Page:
In the spring of 1996, an interstellar gynecologist with dubious medical credentials docked on Earth and announced himself to polite hip-hop society. Going by the professional name Dr. Octagon, the deviant medic was an alias of Kool Keith, a maverick whose science-fiction-inspired lyrical abstractions sprang from his formative years as a lead force in the Ultramagnetic MCs during hip-hop’s late 80s golden era. Backed by producer Dan The Automator’s space opera soundscapes and embellished by turntable sorcerer DJ QBert’s scratches, Dr. Octagonecologyst became one of hip-hop’s finest exercises in exploring the creative potential of the persona.
“My skin is green and silver, forehead looking mean/ Astronauts get played, tough like the ukulele/ As I move in rockets, overriding levels/ Nothing’s aware, same data, same system,” raps Keith by way of introduction on the agenda-setting “Earth People.” Backed by twisting lines of Automator’s wormy synths, Keith proceeds to employ “supersonic bionic robot voodoo power” and practice a brand of mutant medicine that takes in non-typical conditions including moosebumps, rectal rebuilding, and a curious case of chimpanzee acne. (Naturally, at one point a horse gallivants through the hospital.)
Presiding over the “church of the operating room,” on “Blue Flowers” Dr. Octagon openly outlines a set of strange professional priorities: “With blood pouring down your mouth/ I come prepared with the white suit and stethoscope/ Listen to your heartbeat/ Delete! Beep, beep, beep/ Your insurance is high, but my price is cheap.” Meanwhile, Automator’s blend of rustling drums and a crawling violin line play the role of a particularly unnerving waiting room jingle. Fittingly, the song ends with Qbert’s scratches revealing themselves to be a petrified human cry for help.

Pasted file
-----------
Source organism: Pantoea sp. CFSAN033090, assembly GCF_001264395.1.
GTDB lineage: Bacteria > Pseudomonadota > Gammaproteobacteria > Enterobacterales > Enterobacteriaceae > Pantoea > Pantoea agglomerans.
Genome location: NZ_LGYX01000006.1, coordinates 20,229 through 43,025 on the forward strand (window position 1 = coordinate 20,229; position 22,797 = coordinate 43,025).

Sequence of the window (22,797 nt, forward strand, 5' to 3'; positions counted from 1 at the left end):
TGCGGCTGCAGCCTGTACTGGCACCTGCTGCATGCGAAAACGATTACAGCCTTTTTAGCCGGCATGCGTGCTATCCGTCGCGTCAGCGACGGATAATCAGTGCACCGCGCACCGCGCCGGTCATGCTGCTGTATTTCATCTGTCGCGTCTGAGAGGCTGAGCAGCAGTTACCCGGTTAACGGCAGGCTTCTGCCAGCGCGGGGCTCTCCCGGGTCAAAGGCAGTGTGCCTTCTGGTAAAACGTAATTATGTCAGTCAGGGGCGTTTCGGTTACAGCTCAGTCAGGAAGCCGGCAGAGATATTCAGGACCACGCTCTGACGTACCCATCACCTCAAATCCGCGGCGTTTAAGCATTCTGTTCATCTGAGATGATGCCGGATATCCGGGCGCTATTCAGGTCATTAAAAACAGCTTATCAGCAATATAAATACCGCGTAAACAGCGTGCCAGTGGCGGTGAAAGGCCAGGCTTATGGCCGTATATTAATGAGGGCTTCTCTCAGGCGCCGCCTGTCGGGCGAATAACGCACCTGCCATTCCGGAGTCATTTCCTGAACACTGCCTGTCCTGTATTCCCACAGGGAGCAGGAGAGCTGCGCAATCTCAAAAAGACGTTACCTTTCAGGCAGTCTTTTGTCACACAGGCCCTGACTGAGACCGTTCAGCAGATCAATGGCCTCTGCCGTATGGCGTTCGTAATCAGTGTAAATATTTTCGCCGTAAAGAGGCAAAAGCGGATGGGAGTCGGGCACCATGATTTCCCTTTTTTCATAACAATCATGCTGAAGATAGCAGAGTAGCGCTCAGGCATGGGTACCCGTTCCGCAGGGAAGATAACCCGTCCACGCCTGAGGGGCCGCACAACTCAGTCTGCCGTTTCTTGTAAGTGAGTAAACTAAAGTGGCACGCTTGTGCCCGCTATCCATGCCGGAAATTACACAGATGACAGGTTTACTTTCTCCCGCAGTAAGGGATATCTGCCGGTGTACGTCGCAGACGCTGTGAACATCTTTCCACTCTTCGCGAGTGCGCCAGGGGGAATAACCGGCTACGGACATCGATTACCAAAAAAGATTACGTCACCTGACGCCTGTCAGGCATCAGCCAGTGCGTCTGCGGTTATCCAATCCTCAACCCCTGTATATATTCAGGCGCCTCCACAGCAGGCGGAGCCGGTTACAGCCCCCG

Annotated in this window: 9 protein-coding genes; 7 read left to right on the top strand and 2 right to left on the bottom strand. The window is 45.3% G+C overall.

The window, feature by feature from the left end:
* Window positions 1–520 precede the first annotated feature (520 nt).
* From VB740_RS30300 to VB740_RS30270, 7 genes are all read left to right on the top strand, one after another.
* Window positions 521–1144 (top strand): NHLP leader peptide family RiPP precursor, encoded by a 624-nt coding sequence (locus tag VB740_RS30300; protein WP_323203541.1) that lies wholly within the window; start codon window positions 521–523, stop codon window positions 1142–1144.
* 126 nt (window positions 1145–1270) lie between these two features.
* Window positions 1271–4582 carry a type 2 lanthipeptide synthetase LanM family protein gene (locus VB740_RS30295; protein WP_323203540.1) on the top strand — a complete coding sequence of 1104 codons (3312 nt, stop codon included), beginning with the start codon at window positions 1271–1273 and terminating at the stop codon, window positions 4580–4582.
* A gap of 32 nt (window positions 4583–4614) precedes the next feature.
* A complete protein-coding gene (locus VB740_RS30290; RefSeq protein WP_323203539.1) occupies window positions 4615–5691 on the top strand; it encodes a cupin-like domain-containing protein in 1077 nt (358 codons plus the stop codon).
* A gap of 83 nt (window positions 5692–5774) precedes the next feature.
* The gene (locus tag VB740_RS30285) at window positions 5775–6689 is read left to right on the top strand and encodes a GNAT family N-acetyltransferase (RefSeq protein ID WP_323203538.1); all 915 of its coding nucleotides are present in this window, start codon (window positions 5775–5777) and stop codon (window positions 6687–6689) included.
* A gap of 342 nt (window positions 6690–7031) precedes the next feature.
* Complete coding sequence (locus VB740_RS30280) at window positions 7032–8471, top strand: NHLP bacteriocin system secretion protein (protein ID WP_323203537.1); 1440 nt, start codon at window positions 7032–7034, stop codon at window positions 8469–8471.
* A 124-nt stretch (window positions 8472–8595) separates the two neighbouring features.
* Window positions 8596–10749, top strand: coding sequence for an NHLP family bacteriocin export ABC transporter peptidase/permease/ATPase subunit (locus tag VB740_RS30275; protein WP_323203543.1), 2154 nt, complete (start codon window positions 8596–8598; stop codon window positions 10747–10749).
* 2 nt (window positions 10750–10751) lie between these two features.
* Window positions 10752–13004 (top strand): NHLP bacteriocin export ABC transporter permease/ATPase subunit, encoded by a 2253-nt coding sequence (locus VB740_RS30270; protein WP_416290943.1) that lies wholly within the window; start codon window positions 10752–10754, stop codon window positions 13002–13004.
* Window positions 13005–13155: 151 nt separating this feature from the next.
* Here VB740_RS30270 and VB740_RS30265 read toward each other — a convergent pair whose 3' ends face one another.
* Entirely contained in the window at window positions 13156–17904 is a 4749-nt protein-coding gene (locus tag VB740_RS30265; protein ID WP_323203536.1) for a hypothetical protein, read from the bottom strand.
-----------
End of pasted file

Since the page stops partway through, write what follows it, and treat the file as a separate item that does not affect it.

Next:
Kool Keith was already ready with a skewed turn of phrase, but Automator’s production on Dr. Octagonecologyst animates the MC’s lyrical eccentrics. Armed with nuclear LinnDrums and megasonic bass, Automator musters up a distinctly retro sci-fi atmosphere with grand sweeps of celestial synths and lonesome strings. Dr. Octagon’s realm is futuristic, but it isn’t slick – Keith’s eccentric experiments take place in dimly lit operating rooms decorated with blood splatters and crusted bodily fluids.
In a hip-hop year that would ultimately be defined in mainstream pop culture by Jay-Z’s hustler’s playbook Reasonable Doubt, the pop ambitions of The Fugees’ The Score, and 2Pac’s personal All Eyez On Me, Kool Keith’s Dr. Octagon was strictly outsider stuff. Appropriately, a version of the album was released in the United Kingdom on James Lavelle’s influential trip-hop label Mo Wax, nodding to the album’s leftfield appeal. But gleefully going against the grain has always been Kool Keith’s motivation and the charm of his music – even if, in this case, it means listening to the details of a particularly grisly case of bees around the rectum.
In celebration of hip-hop’s 50th anniversary, uDiscover Music is publishing 50 album reviews throughout 2023 that highlight the breadth and depth of the genre. The Hip-Hop 50 logo was designed by Eric Haze, the mind behind iconic graphics for EPMD and LL Cool J.